From the field Conservation Featured

Faces of Restoration: Mike Tezak Construction

RepYourWater on the Colorado River.

TU works with some extremely talented characters while developing and completing projects in the field that help make fishing better. We are excited to bring you a series highlighting these Contractors. We hire equipment operators, truck drivers, laborers, material suppliers, engineers, technicians, and water testing labs. They are unique, talented, humble and some are downright wild, but TU’s Contractors are a driving force behind successful projects.  

Many of these projects help maintain the livelihood for some of the smaller outfits that are common in rural towns where many of our projects take place.  

In Oregon, for example, we are working on a “Salmon Superhighway” to open rivers to spawning fish and protect against flood damage. By replacing nearly 100 road crossings over 10 years, we are creating hundreds of jobs, investing $34 million into county roads and river infrastructure, and contributing $54 million to the local economy.  

For one recent project in Montana to restore a section of Cedar Creek in Lolo National Forest, 96 percent of the $486,033 budget went to local firms, which put a dozen people to work on the job. Our friends at American Rivers recently produced a report that found ecological restoration creates 226,000 jobs and contributes $25 billion to the economy.  

TU project managers take pride in fostering these relationships, building community, and hiring local, when possible. So, let the highlights of these fine people begin.   

Submitted by Jason Willis, Colorado AML Project Manager

Last week marked the beginning of the second construction project of 2020 for TU’s Colorado abandoned mine land (AML) program. Mike Tezak Construction was the selected contractor for our Tiger Mine project outside of Leadville, CO and Nathan Tezak was nice enough to allow me to take a picture, thus beginning the Contractor Blog Series.  

Nathan Tezak posing for an elusive picture next to the family namesake. Mike Tezak Construction out of the bustling metropolis of Texas Creek, CO.  

It is fitting that the first blog is about a contractor I met at the beginning of my TU career, Nathan Tezak. You could almost say that Nathan and I “grew-up” together over the past nine years. I say that because Nathan and I were in our mid-20s when we first met on a stream restoration job on Kerber Creek in the San Luis Valley of Colorado. His dad, Mike, was the man in charge of Mike Tezak Construction who ended up winning the job for the pre-bid we were all attending that day back in 2011.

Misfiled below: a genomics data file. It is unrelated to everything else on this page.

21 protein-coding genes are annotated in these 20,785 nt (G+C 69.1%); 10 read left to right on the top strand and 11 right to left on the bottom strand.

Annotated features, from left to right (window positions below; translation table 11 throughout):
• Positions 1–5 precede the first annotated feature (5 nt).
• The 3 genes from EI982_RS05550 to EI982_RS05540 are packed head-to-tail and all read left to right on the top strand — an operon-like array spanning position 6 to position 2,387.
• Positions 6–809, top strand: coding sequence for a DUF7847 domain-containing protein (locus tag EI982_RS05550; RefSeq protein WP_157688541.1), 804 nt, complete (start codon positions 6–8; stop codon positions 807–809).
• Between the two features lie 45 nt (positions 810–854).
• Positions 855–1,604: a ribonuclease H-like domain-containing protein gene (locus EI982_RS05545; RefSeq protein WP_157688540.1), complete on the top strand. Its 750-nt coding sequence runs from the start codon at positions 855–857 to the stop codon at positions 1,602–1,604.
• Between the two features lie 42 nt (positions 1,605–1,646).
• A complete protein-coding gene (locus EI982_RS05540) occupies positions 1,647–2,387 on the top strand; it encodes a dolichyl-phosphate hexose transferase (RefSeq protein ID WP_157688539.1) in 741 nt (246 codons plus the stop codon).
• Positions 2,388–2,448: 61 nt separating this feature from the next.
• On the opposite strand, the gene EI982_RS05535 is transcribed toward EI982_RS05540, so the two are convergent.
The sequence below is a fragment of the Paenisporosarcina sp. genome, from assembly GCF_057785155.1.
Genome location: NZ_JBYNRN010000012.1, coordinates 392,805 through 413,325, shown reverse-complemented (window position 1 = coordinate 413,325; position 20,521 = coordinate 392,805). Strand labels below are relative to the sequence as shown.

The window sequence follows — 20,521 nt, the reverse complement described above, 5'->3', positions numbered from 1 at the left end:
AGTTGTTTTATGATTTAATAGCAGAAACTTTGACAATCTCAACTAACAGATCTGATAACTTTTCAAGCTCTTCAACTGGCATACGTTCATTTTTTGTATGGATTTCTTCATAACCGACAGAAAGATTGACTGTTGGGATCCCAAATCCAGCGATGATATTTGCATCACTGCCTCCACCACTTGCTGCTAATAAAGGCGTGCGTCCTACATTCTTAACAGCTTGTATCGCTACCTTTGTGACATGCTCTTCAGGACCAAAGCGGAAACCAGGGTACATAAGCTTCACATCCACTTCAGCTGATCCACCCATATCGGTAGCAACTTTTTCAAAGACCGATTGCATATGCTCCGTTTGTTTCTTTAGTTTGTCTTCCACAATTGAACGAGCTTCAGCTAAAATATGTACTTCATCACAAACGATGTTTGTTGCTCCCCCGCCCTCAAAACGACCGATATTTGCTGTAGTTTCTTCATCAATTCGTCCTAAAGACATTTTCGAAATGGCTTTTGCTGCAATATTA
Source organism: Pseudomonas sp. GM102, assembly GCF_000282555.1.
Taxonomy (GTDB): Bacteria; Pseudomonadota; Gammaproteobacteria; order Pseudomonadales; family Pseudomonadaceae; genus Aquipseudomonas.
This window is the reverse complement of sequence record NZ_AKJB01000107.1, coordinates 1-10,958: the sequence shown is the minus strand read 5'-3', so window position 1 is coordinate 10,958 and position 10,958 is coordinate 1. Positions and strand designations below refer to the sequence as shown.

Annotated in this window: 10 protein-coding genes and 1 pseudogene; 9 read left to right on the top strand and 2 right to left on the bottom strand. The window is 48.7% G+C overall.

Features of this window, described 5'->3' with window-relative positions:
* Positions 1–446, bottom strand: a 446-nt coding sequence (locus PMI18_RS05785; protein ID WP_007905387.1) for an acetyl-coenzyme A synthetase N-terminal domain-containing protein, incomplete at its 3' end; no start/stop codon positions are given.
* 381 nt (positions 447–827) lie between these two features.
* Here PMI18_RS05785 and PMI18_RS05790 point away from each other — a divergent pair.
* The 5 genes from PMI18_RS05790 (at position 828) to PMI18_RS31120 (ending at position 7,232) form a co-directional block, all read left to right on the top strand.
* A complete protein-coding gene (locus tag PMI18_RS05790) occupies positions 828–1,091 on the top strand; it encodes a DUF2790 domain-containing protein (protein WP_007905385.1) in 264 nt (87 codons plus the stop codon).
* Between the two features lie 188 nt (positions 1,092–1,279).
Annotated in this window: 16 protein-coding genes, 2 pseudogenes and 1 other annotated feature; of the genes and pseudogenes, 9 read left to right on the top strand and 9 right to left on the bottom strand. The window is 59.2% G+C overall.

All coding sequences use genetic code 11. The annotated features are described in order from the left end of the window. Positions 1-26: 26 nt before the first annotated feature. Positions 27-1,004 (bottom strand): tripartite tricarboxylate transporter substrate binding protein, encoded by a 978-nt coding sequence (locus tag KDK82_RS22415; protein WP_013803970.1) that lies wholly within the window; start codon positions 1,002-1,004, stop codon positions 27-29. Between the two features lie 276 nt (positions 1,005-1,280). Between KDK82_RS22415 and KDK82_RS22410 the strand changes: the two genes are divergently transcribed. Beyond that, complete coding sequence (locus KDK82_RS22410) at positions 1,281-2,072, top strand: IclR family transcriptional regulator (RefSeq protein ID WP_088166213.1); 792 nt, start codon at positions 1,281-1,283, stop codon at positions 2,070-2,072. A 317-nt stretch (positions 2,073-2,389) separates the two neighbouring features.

Mike was one of four brothers who, ironically enough, all decided to get into the heavy equipment business. Road and bridge, highways, tire cleanups, burned area reclamation, AML projects, rock quarries — you name it, and the Tezak’s have done it all. I think it’s safe to say that Nathan might have been pre-determined to handle a piece of big iron based on his family history. 

Nathan, like his Dad, is soft spoken with a gentle giant persona and appearance. The apple didn’t fall far from the tree between Mike and Nathan because both are incredible operators with a combination of skill and finesse. If you’ve ever watched someone poorly operate an excavator or piece of heavy equipment (like me), it’s like pulling teeth watching them try to set a rock at the right angle or nearly knock over the only historically significant structure on site. Yes, that happened so I’m speaking from experience. Well, that’s not Mike or Nathan. It’s almost like the saying, “You have to go slow to go fast.” Everything is intentional, which is incredibly appreciated from a project manager’s perspective.   

Nathan solidifying mine waste with Portland cement prior to capping with clean soil. The Portland cement binds any heavy metals making them unavailable to groundwater and downstream water sources.  

Nathan and his dad are the type of folks you just click with right off the bat and connect with even after not seeing one another for a couple years. Come to think of it, a lot of my contractors are like that and I feel it’s a quality and trait of the small towns. There is always meaningful conversation, life stories, firework escapades … you name it. I appreciate that interaction and it becomes a personal thing for me as well; hiring and giving local people a chance to do meaningful work and make an honest wage for their families. My bid walks these days almost resemble family reunions — catching up about kids, trucks, dogs or even having multiple dogs on the walk. Mike and Nathan are a great example of hard-working, no-BS Contractors that embody the work that TU takes on across Colorado and the U.S. 

Stay tuned for future tales from a TU construction site.    

By Kara Armano. After inheriting the fishing bug from her dad at a young age, fly fishing has taken a central part in Kara's life for over 30…